5 Basics for Writing Sex Scenes

Oh my God, they let me write my favorite blog EVER!!! Putting the lovins on the page is my jam, yet, like most of us, I was a little squeamish about writing sex scenes in the beginning—I was concerned about what it conveyed about me as the writer. However, the more I wrote, I realized I had to put my concerns for myself aside, because the scenes were about my characters.

With that in mind, here are a few basics to help you write effective sex scenes.

5 Basics for Writing Sex Scenes

We’re going to take a look at the following: how will the scene move the story forward, consent, engaging the brain, layering your scene, and staying authentic to your characters.

  1. Forward progression.
  2. Consent.
  3. Engage the brain.
  4. Layer your scenes.
  5. Stay authentic.

Ready? Let’s go!

1. Forward Progression

Writing Sex Scenes Banana

Photo by Annie Spratt on Unsplash

Each love scene should serve a purpose. If the scene doesn’t further your character and story arcs, then it’s just sex for the sake of it. There’s nothing wrong with that, but erotica is a whole separate genre. I find it advantageous to ask myself why the sex scene is necessary—what does the sex represent to your characters? Is it an expression of trust, or to reinforce what they think is poor decision making? Make sure your scene accomplishes more than just the big O. It has to move the story forward.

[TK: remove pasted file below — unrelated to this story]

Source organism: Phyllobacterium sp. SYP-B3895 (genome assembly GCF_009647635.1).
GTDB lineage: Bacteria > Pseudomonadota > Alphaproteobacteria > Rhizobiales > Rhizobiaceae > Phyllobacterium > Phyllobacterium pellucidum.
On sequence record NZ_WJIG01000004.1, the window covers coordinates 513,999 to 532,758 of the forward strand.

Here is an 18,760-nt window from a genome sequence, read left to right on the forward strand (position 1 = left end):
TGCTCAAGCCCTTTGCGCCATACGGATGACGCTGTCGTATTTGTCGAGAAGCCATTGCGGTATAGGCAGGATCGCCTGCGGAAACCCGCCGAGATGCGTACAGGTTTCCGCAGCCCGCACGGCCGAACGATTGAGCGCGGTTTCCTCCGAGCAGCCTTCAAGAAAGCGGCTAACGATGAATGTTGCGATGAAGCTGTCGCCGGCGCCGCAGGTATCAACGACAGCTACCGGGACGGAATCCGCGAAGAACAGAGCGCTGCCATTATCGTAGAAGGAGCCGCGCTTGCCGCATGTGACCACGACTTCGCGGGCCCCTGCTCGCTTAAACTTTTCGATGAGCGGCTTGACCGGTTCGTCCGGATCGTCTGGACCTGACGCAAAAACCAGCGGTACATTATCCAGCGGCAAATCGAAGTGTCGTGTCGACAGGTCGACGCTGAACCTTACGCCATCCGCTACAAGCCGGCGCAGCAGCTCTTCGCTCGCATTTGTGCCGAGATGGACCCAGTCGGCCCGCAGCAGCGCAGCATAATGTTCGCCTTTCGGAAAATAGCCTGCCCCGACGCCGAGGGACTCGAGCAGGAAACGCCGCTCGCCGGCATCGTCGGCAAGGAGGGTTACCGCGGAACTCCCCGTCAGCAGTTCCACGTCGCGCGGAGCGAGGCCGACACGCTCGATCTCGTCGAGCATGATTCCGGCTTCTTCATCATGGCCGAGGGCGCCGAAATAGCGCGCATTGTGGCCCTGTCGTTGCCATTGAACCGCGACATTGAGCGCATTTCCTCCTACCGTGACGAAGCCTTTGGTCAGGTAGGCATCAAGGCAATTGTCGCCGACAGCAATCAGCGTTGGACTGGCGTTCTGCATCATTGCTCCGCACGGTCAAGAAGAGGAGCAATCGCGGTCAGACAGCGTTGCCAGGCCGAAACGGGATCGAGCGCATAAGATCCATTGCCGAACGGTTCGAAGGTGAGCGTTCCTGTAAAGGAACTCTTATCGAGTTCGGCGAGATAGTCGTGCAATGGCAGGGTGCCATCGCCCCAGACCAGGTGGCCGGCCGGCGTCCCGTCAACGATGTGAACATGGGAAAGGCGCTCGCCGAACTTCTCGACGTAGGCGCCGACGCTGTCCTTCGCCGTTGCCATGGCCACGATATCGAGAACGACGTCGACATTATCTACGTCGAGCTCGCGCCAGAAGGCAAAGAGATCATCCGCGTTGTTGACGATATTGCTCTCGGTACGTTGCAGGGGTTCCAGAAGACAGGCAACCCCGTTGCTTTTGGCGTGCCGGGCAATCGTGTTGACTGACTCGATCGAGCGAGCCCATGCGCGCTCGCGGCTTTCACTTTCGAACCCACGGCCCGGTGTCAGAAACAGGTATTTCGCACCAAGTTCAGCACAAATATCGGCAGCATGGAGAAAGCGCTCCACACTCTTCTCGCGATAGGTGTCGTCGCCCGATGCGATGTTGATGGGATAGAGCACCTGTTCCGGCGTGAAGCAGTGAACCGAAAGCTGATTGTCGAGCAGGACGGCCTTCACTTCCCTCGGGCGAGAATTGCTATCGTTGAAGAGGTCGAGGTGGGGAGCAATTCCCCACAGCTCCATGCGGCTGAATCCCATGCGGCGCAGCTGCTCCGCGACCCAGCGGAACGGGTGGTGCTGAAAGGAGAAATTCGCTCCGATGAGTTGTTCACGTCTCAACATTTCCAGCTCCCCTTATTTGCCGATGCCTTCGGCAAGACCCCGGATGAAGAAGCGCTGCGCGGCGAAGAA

2. Consent

Explicit consent is crucial. We’re mainly women writing for women, and the sheer breadth of #MeToo is evidence of a society-wide power imbalance between men and women.

As writers, we have the unique opportunity to shift that power back to women by portraying healthy sexual relationships.

By creating scenarios where women must express consent and men must ask for it, we’re sending the message to women everywhere that a lack of consent in a sexual relationship shouldn’t be acceptable or commonplace. As writers, we have a unique opportunity to change the collective mindset that “boys will be boys,” and instead empower women to not tolerate disrespect. Here’s a great interview about how to make consent sexy.